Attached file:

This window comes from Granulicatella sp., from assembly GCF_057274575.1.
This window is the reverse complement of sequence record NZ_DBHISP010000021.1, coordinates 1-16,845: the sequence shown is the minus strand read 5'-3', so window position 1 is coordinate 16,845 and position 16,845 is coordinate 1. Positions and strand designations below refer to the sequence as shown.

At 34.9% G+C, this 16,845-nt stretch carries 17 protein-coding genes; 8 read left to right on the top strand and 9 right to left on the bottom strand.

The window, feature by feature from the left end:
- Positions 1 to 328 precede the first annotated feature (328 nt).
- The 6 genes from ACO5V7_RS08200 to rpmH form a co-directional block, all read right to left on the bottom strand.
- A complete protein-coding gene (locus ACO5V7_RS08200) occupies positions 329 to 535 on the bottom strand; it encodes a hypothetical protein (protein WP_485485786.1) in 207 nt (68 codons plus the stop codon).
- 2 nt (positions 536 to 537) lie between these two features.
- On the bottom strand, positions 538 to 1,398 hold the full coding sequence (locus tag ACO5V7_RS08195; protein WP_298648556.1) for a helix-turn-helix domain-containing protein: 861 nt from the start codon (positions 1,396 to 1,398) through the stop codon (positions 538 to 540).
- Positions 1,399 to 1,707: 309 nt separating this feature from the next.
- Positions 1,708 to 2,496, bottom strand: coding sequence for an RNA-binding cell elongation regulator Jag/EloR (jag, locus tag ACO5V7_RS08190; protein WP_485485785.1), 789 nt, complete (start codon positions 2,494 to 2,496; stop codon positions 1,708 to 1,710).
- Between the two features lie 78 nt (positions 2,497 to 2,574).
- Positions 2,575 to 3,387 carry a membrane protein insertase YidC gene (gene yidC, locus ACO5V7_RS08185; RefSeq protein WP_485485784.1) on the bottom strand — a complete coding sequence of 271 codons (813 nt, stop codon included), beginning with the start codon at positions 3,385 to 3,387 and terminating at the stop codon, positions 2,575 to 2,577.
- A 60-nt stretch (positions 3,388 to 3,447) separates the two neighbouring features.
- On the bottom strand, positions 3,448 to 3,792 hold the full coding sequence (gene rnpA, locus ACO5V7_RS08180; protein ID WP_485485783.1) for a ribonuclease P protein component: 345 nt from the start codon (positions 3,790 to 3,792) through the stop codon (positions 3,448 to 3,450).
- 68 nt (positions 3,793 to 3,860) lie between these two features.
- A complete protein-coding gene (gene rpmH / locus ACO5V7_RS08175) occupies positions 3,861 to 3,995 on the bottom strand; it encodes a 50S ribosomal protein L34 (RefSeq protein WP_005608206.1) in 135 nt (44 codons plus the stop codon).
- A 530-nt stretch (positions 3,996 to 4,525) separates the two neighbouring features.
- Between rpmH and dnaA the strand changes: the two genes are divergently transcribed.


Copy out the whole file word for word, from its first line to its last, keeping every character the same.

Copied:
This window comes from Granulicatella sp., from assembly GCF_057274575.1.
This window is the reverse complement of sequence record NZ_DBHISP010000021.1, coordinates 1-16,845: the sequence shown is the minus strand read 5'-3', so window position 1 is coordinate 16,845 and position 16,845 is coordinate 1. Positions and strand designations below refer to the sequence as shown.

At 34.9% G+C, this 16,845-nt stretch carries 17 protein-coding genes; 8 read left to right on the top strand and 9 right to left on the bottom strand.

The window, feature by feature from the left end:
- Positions 1 to 328 precede the first annotated feature (328 nt).
- The 6 genes from ACO5V7_RS08200 to rpmH form a co-directional block, all read right to left on the bottom strand.
- A complete protein-coding gene (locus ACO5V7_RS08200) occupies positions 329 to 535 on the bottom strand; it encodes a hypothetical protein (protein WP_485485786.1) in 207 nt (68 codons plus the stop codon).
- 2 nt (positions 536 to 537) lie between these two features.
- On the bottom strand, positions 538 to 1,398 hold the full coding sequence (locus tag ACO5V7_RS08195; protein WP_298648556.1) for a helix-turn-helix domain-containing protein: 861 nt from the start codon (positions 1,396 to 1,398) through the stop codon (positions 538 to 540).
- Positions 1,399 to 1,707: 309 nt separating this feature from the next.
- Positions 1,708 to 2,496, bottom strand: coding sequence for an RNA-binding cell elongation regulator Jag/EloR (jag, locus tag ACO5V7_RS08190; protein WP_485485785.1), 789 nt, complete (start codon positions 2,494 to 2,496; stop codon positions 1,708 to 1,710).
- Between the two features lie 78 nt (positions 2,497 to 2,574).
- Positions 2,575 to 3,387 carry a membrane protein insertase YidC gene (gene yidC, locus ACO5V7_RS08185; RefSeq protein WP_485485784.1) on the bottom strand — a complete coding sequence of 271 codons (813 nt, stop codon included), beginning with the start codon at positions 3,385 to 3,387 and terminating at the stop codon, positions 2,575 to 2,577.
- A 60-nt stretch (positions 3,388 to 3,447) separates the two neighbouring features.
- On the bottom strand, positions 3,448 to 3,792 hold the full coding sequence (gene rnpA, locus ACO5V7_RS08180; protein ID WP_485485783.1) for a ribonuclease P protein component: 345 nt from the start codon (positions 3,790 to 3,792) through the stop codon (positions 3,448 to 3,450).
- 68 nt (positions 3,793 to 3,860) lie between these two features.
- A complete protein-coding gene (gene rpmH / locus ACO5V7_RS08175) occupies positions 3,861 to 3,995 on the bottom strand; it encodes a 50S ribosomal protein L34 (RefSeq protein WP_005608206.1) in 135 nt (44 codons plus the stop codon).
- A 530-nt stretch (positions 3,996 to 4,525) separates the two neighbouring features.
- Between rpmH and dnaA the strand changes: the two genes are divergently transcribed.